But most of what Chaudhuri observed about Indian society still holds true. India’s administration continues to be notoriously inefficient and corrupt despite 4 years of PM Modi’s rule. Fifty years ago Chaudhuri wrote “the private citizen can no longer expect redress for any wrong from any governmental agency if he is oppressed by a local bully. The normal protection given by an administration is never available. In many places, blackmail to be allowed to live in peace has become a common practice, a form of taxation. Untraced murders are becoming increasingly frequent.” This could easily be a sentence in any current essay on the state of this nation. The police and the judicial systems have completely broken down and are heavily biased in favor of the high and the mighty. The public utility sector, still largely a government monopoly, has seen vast improvement since 2014, but the inefficiencies and corruption of 10 years of UPA rule appear to be cast in some concrete that is impervious to the wrecking balls that Modi is hurling against them.
Civil society has not yet shaken off the centuries-old apathy towards hard work and honest labor. Academic institutions are breeding grounds for certificate holders, not hard-working, and skilled individuals. Everyone is looking to break the system, be it through exam-paper leaks or by mugging up whole pages that are then regurgitated without having been absorbed. Cut-off percentages of 99 and above make a mockery of the admission process to colleges.
A majority of the engineers in India are unemployable, as the industry does not have the time and the resources to retrain these literally uneducated and unskilled graduates. The bright ones who make it to the IITs are already dreaming of a career in the West and their entire focus from the time they enter high school is on this goal. Most private institutes of higher education are captured by politicians who exact huge amounts by way of capitation fees that make mercenaries of the students who graduate from them. Education is big business and no longer a service to society. The same malaise grips almost all the other organs of Indian civil society. It is reflected in the abysmally low percentage of electoral participation among the urban voters and the tendency to press the NOTA button when a policy displeases a particular individual voter.
To break this vicious cycle that Chaudhuri has so clearly enumerated will take an enormous amount of willpower from the political leadership of the country. Does Modi have it in him to provide that? So far his record has been mixed, at best. His inner circle consists of far too many who epitomize the “laissez-faire inertia” of the post-colonial India of Chaudhuri’s essay.
His Finance Minister, a lawyer, has wasted four national budgets, and each one represents a lost opportunity at trying to break from the past. Consumer Affairs, Food, and Public Distribution continues to receive low priority and has been entrusted to a coalition minister who is politically adept at jumping loyalties and nothing more.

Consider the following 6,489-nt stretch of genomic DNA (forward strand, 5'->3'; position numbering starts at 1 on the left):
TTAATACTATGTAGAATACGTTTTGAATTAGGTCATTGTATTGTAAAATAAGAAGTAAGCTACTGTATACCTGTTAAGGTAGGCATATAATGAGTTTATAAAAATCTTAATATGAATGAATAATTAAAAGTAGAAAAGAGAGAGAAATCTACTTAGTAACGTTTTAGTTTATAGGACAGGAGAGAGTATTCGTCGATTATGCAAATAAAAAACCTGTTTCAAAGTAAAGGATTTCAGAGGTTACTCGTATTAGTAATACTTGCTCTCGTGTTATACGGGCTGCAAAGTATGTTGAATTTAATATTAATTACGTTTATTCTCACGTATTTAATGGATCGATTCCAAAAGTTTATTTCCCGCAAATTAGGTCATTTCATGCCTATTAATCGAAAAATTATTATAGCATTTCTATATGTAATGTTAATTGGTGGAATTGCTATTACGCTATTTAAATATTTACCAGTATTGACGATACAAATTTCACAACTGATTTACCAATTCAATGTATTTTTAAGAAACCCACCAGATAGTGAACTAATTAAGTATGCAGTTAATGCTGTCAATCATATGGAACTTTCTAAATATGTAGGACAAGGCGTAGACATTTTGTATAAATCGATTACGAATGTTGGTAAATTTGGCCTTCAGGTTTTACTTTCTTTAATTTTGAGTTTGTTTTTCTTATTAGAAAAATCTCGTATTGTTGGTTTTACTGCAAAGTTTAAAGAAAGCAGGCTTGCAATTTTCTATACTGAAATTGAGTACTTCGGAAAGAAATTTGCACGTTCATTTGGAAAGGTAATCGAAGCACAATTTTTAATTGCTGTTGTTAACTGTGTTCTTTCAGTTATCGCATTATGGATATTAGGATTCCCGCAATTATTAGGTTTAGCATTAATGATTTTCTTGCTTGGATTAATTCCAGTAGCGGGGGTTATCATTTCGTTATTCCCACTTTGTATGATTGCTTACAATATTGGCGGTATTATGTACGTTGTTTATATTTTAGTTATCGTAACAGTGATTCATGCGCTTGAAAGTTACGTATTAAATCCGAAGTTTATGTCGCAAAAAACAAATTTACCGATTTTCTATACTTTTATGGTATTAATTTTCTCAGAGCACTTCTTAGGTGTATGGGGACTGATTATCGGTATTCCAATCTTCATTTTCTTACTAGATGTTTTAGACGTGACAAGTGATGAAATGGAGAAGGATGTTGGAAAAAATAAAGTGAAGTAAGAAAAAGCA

Does anyone have any idea about the work that this ministry has done and how it has helped the farm sector? The media continues to portray India as a dangerous place for women, minorities, journalists, anarchists-posing-as-liberals, based on nothing else but prejudicial reporting, and yet it continues to peddle these lies with impunity, as the state has refrained from calling it to account.
Modi has not been ruthless enough with both the saboteurs within his party and with the opposition. He has perhaps not fully understood what the mandate of 2014 was all about. For the first time in 30 years, the Indian electorate had given a clear parliamentary majority to a single party. The last time it happened was caused by the assassination of Indira Gandhi and not because the public was enamored of her son. His own assassination, in turn, did not even result in a win for the Congress.
So, the 2014 result was a clear disenchantment with the UPA and Manmohan Singh and not a reactive vote as 1984 was. The people want Modi to make a clean break from the past and make a completely fresh beginning. They will not mind a period of hardship if they see a decisive administration at work. It was amply demonstrated by their support for the Demonetisation policy though mostly the poor bore the brunt of the many inconveniences it caused.
Modi has lost 4 years in trying to fix the administration but has been afraid to use the full powers of his office. Tinkering like a cycle mechanic trying to fix an aircraft will only result in a huge tragedy. Narendra Modi has just about seven to eight months to repair the aircraft and to pilot it to safety. The Indian public has reposed enormous trust in him to do so, despite all the inbuilt inertia. Modi’s failure, despite all the public goodwill, will only bring to life the worst nightmare of Nirad C. Chaudhuri.